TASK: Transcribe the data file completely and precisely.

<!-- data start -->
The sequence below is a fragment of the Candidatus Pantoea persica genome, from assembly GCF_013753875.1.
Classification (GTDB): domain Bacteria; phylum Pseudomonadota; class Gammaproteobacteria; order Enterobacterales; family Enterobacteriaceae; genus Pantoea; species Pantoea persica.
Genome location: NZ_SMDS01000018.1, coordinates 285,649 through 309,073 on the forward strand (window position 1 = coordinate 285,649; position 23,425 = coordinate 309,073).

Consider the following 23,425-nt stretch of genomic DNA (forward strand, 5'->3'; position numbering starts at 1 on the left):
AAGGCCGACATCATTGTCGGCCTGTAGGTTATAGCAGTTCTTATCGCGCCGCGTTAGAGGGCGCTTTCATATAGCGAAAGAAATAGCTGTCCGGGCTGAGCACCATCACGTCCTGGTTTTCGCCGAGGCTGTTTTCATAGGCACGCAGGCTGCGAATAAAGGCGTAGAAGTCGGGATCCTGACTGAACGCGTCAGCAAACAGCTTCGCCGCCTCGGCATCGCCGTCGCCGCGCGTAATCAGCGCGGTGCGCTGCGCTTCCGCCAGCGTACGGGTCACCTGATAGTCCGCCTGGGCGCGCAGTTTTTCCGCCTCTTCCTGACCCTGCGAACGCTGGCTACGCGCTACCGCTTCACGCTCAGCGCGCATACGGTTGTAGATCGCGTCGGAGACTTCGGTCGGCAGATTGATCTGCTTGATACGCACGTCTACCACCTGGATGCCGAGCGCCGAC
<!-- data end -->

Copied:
The sequence below is a fragment of the Candidatus Pantoea persica genome, from assembly GCF_013753875.1.
Classification (GTDB): domain Bacteria; phylum Pseudomonadota; class Gammaproteobacteria; order Enterobacterales; family Enterobacteriaceae; genus Pantoea; species Pantoea persica.
Genome location: NZ_SMDS01000018.1, coordinates 285,649 through 309,073 on the forward strand (window position 1 = coordinate 285,649; position 23,425 = coordinate 309,073).

Consider the following 23,425-nt stretch of genomic DNA (forward strand, 5'->3'; position numbering starts at 1 on the left):
AAGGCCGACATCATTGTCGGCCTGTAGGTTATAGCAGTTCTTATCGCGCCGCGTTAGAGGGCGCTTTCATATAGCGAAAGAAATAGCTGTCCGGGCTGAGCACCATCACGTCCTGGTTTTCGCCGAGGCTGTTTTCATAGGCACGCAGGCTGCGAATAAAGGCGTAGAAGTCGGGATCCTGACTGAACGCGTCAGCAAACAGCTTCGCCGCCTCGGCATCGCCGTCGCCGCGCGTAATCAGCGCGGTGCGCTGCGCTTCCGCCAGCGTACGGGTCACCTGATAGTCCGCCTGGGCGCGCAGTTTTTCCGCCTCTTCCTGACCCTGCGAACGCTGGCTACGCGCTACCGCTTCACGCTCAGCGCGCATACGGTTGTAGATCGCGTCGGAGACTTCGGTCGGCAGATTGATCTGCTTGATACGCACGTCTACCACCTGGATGCCGAGCGCCGAC